Are you a parent who has had to limit your dates to being less than five minutes away from home in case your otherwise-good kids call with a problem? Do you come home to find out that your children have all been saints (in their own minds) and yet each one has a tale to tell about their other siblings being cruel and fighting? Did you think you would put your career on hold to raise your kids only to find that as they got older, you couldn’t leave the house for a short period of time, let alone lest the neighbors worry about the sounds that came out of your house? Welcome to the Chaos Years. It’s usually not when the kids are under the age of eight that there is a problem—it’s the middle school to high school years that many of AFE’s friends and even the AFE is struggling with that are the hardest. Babies need their moms to care for them, but multiple adolescents sometimes need Mom to separate them. If you don’t have parents or family members who can take your kids for a bit, kids who are really too old for a babysitter, and you still need to get out with your spouse, you need get creative with your parenting.
While AFE has no long term solutions to making kids behave the whole time while parents are out for the whole day working, here are some ideas that might work so Mom and Dad can get out for two or three hours:
- “Farm” your kids out to multiple friends for a few hours. This gets to be a time problem depending how far away everyone lives.
- An incentive and a consequence. While AFE doesn’t like the idea of using food as a reward, a family treat when Mom and Dad get home or the next day that the whole family will enjoy is something the kids will enjoy. Do your kids like nature walks? Watching a movie even if it is at home with popcorn and soda (soda is a treat at AFE’s house) is a great incentive if your family is into movies! If the kids behave, they get the treat. If you come home to bickering and/or perhaps the police have been called, the kids have to get up an hour early the next morning to do extra chores that they don’t normally do, but are capable of doing. State this ahead of time so they know that it is easier to work together. (The terminally time-crunched AFE has occasionally used food as a reward and the kids have enjoyed sitting down with Mom and eating fresh fruit and doughnuts for being good. AFE will not punish her children by withholding food!)
- Since incentives can quickly become bribery, “So, what are you gonna give me if I am good?” AFE strongly recommends that parents usually go to the extra effort of making a list of a few chores to keep the kids busy for part of the time while they are gone. Do not tell one of the older kids to make sure the others do their chores. The kids are not allowed to “swap” chores (this enables them to blame the other for not doing it properly.) Have a consequence for them not doing their chores. Keep the list short and easy to remember. Sometimes you may have to make two lists, one for them to keep and the other for them to sign that you take with you and go over upon returning home.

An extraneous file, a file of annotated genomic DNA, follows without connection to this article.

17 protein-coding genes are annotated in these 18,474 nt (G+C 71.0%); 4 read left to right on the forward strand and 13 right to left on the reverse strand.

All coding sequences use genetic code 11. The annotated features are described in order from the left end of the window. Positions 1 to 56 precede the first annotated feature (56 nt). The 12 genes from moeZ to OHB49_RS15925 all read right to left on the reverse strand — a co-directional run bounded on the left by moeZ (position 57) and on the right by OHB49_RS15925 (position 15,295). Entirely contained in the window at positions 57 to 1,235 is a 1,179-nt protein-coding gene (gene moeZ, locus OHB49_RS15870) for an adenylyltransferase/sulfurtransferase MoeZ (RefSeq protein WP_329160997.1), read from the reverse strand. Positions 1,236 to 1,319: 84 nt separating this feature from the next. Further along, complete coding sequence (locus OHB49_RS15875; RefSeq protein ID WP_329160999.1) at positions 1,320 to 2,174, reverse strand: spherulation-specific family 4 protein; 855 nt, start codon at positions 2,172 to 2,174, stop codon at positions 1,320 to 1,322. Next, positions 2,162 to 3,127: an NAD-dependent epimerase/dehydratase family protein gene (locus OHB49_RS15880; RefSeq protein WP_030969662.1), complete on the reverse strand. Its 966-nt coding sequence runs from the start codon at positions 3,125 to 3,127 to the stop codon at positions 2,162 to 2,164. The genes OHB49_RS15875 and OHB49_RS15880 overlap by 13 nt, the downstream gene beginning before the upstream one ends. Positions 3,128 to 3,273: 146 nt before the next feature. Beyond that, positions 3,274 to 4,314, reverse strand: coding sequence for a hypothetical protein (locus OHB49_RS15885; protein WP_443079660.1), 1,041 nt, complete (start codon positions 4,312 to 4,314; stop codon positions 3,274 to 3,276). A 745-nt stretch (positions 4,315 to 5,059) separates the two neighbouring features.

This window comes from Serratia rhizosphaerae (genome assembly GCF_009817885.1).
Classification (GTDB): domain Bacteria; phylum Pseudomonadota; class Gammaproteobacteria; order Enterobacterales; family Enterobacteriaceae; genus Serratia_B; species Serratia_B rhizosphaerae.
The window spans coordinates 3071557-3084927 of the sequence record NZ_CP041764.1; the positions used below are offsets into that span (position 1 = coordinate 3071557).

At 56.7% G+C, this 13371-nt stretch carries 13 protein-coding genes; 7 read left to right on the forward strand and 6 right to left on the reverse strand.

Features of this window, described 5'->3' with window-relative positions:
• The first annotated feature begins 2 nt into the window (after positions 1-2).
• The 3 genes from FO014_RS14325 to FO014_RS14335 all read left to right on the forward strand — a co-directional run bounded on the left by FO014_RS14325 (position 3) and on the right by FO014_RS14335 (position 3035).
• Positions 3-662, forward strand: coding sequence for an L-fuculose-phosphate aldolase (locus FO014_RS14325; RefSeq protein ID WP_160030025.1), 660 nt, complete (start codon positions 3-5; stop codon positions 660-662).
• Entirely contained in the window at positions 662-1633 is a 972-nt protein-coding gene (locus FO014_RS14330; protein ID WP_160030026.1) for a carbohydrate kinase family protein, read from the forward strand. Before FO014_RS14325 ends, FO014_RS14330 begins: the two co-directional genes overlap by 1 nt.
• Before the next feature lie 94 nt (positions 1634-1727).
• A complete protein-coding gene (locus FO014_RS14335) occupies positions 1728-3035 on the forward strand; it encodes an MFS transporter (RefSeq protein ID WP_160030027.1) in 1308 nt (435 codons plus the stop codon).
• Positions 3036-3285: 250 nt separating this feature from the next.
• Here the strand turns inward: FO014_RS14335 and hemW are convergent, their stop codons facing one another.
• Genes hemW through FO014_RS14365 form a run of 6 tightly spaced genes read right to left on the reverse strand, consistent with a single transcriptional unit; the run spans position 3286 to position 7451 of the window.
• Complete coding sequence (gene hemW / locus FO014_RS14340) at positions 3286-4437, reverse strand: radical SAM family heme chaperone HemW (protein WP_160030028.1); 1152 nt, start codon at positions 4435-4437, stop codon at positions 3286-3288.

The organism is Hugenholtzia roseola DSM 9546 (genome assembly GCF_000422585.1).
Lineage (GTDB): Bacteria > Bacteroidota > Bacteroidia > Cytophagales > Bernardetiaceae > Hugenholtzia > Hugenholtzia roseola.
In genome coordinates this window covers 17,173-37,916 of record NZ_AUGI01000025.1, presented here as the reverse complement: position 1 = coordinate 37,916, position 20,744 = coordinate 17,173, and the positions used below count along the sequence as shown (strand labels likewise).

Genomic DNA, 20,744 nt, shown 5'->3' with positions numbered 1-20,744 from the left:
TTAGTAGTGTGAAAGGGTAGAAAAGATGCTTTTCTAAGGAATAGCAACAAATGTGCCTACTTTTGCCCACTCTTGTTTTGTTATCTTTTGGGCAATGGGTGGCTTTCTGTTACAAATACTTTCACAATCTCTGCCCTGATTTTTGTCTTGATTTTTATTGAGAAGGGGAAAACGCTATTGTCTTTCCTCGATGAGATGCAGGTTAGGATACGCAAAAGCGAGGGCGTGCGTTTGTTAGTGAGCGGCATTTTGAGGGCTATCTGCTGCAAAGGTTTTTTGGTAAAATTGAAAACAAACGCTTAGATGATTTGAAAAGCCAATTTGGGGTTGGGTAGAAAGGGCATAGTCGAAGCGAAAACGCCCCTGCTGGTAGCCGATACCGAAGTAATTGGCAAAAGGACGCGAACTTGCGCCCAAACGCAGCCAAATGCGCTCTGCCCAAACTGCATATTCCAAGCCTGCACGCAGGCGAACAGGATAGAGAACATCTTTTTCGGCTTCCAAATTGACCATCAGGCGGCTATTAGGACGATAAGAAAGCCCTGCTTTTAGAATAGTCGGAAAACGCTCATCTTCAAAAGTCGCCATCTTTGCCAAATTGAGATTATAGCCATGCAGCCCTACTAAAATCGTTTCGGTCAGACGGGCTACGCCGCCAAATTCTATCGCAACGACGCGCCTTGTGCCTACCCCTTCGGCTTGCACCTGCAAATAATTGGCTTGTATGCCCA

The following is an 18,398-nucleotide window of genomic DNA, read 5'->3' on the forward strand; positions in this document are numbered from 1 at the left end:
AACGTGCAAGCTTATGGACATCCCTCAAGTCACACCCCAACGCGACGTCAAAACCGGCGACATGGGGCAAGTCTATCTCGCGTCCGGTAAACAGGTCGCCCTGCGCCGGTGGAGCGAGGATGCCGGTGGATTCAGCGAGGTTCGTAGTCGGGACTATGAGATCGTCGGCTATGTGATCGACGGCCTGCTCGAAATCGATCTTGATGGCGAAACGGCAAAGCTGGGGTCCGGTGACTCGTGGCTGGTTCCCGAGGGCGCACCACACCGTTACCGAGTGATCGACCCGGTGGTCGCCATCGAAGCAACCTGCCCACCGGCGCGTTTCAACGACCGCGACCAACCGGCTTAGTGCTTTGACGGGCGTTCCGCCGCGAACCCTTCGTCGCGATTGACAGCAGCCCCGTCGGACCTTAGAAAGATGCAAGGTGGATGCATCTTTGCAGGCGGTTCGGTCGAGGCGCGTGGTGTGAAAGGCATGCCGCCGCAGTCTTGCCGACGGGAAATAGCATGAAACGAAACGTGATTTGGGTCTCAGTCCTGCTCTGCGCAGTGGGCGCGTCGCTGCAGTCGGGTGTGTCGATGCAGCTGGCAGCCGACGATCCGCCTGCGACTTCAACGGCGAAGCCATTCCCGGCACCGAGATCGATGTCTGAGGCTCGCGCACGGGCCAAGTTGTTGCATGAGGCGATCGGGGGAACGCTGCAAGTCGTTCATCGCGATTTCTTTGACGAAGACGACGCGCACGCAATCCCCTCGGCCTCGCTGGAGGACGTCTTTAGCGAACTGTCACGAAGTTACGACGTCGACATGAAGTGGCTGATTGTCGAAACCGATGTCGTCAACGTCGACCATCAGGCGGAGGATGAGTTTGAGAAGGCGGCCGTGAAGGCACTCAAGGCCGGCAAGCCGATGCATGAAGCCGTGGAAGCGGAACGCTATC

- Let the kids pick out a movie or a game to play while you are out (of which you approve,) that will take up most of their time while you are out.
- Hire a college age or older person who has authority to sit with your kids. AFE’s high school daughter welcomes the idea so the pressure isn’t on her to try to keep her middle school brothers from fighting on the lawn and hopes to be able to go do something quietly for the evening. Sadly, sitters cost money that many parents with multiple kids of this age group just don’t have a lot of—this being said, if it is a priority, they may make it happen .
- Be open with all of your kids about what you expect. You may have to be so specific that you have to put it all in writing and have them sign it and it’s really worth the effort if means that Mom and Dad get some quiet time alone to have desert.
Most kids like being left to their own devices for a few hours, but don’t leave without being specific in your expectations. If they don’t like you telling them exactly what you want and expect, tell them that you are training them to listen to an eventual boss who will be giving them orders and expecting them to get their job done.